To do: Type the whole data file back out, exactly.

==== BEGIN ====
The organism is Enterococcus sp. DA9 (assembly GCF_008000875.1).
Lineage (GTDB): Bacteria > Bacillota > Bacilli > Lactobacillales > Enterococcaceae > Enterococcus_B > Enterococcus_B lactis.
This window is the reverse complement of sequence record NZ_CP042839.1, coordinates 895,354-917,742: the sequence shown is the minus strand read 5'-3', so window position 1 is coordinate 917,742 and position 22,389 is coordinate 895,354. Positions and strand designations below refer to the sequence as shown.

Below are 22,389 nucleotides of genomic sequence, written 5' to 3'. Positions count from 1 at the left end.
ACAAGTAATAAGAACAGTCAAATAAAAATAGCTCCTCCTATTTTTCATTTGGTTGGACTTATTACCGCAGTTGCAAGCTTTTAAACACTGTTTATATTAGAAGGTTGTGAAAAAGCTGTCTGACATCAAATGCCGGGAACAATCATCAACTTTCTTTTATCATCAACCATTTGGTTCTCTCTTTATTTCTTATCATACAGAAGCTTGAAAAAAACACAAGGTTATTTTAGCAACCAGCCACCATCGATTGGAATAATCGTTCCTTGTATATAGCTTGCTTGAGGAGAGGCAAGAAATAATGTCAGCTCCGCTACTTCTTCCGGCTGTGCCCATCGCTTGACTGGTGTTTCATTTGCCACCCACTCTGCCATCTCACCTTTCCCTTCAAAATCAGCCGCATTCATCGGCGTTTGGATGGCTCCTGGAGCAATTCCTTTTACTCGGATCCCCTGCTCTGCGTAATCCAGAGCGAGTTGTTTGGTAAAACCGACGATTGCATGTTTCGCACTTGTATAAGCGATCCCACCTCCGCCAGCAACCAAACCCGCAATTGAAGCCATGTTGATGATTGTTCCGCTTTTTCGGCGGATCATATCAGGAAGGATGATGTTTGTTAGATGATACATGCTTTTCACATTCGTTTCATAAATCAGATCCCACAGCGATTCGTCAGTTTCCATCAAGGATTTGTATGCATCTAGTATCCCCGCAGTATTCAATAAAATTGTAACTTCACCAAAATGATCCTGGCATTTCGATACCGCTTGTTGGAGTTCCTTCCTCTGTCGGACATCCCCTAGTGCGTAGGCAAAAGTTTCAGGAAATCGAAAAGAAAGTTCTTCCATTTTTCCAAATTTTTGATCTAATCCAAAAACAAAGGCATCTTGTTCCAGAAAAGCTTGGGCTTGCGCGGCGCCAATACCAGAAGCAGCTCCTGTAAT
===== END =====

The organism is Enterococcus sp. DA9 (assembly GCF_008000875.1).
Lineage (GTDB): Bacteria > Bacillota > Bacilli > Lactobacillales > Enterococcaceae > Enterococcus_B > Enterococcus_B lactis.
This window is the reverse complement of sequence record NZ_CP042839.1, coordinates 895,354-917,742: the sequence shown is the minus strand read 5'-3', so window position 1 is coordinate 917,742 and position 22,389 is coordinate 895,354. Positions and strand designations below refer to the sequence as shown.

Below are 22,389 nucleotides of genomic sequence, written 5' to 3'. Positions count from 1 at the left end.
ACAAGTAATAAGAACAGTCAAATAAAAATAGCTCCTCCTATTTTTCATTTGGTTGGACTTATTACCGCAGTTGCAAGCTTTTAAACACTGTTTATATTAGAAGGTTGTGAAAAAGCTGTCTGACATCAAATGCCGGGAACAATCATCAACTTTCTTTTATCATCAACCATTTGGTTCTCTCTTTATTTCTTATCATACAGAAGCTTGAAAAAAACACAAGGTTATTTTAGCAACCAGCCACCATCGATTGGAATAATCGTTCCTTGTATATAGCTTGCTTGAGGAGAGGCAAGAAATAATGTCAGCTCCGCTACTTCTTCCGGCTGTGCCCATCGCTTGACTGGTGTTTCATTTGCCACCCACTCTGCCATCTCACCTTTCCCTTCAAAATCAGCCGCATTCATCGGCGTTTGGATGGCTCCTGGAGCAATTCCTTTTACTCGGATCCCCTGCTCTGCGTAATCCAGAGCGAGTTGTTTGGTAAAACCGACGATTGCATGTTTCGCACTTGTATAAGCGATCCCACCTCCGCCAGCAACCAAACCCGCAATTGAAGCCATGTTGATGATTGTTCCGCTTTTTCGGCGGATCATATCAGGAAGGATGATGTTTGTTAGATGATACATGCTTTTCACATTCGTTTCATAAATCAGATCCCACAGCGATTCGTCAGTTTCCATCAAGGATTTGTATGCATCTAGTATCCCCGCAGTATTCAATAAAATTGTAACTTCACCAAAATGATCCTGGCATTTCGATACCGCTTGTTGGAGTTCCTTCCTCTGTCGGACATCCCCTAGTGCGTAGGCAAAAGTTTCAGGAAATCGAAAAGAAAGTTCTTCCATTTTTCCAAATTTTTGATCTAATCCAAAAACAAAGGCATCTTGTTCCAGAAAAGCTTGGGCTTGCGCGGCGCCAATACCAGAAGCAGCTCCTGTAAT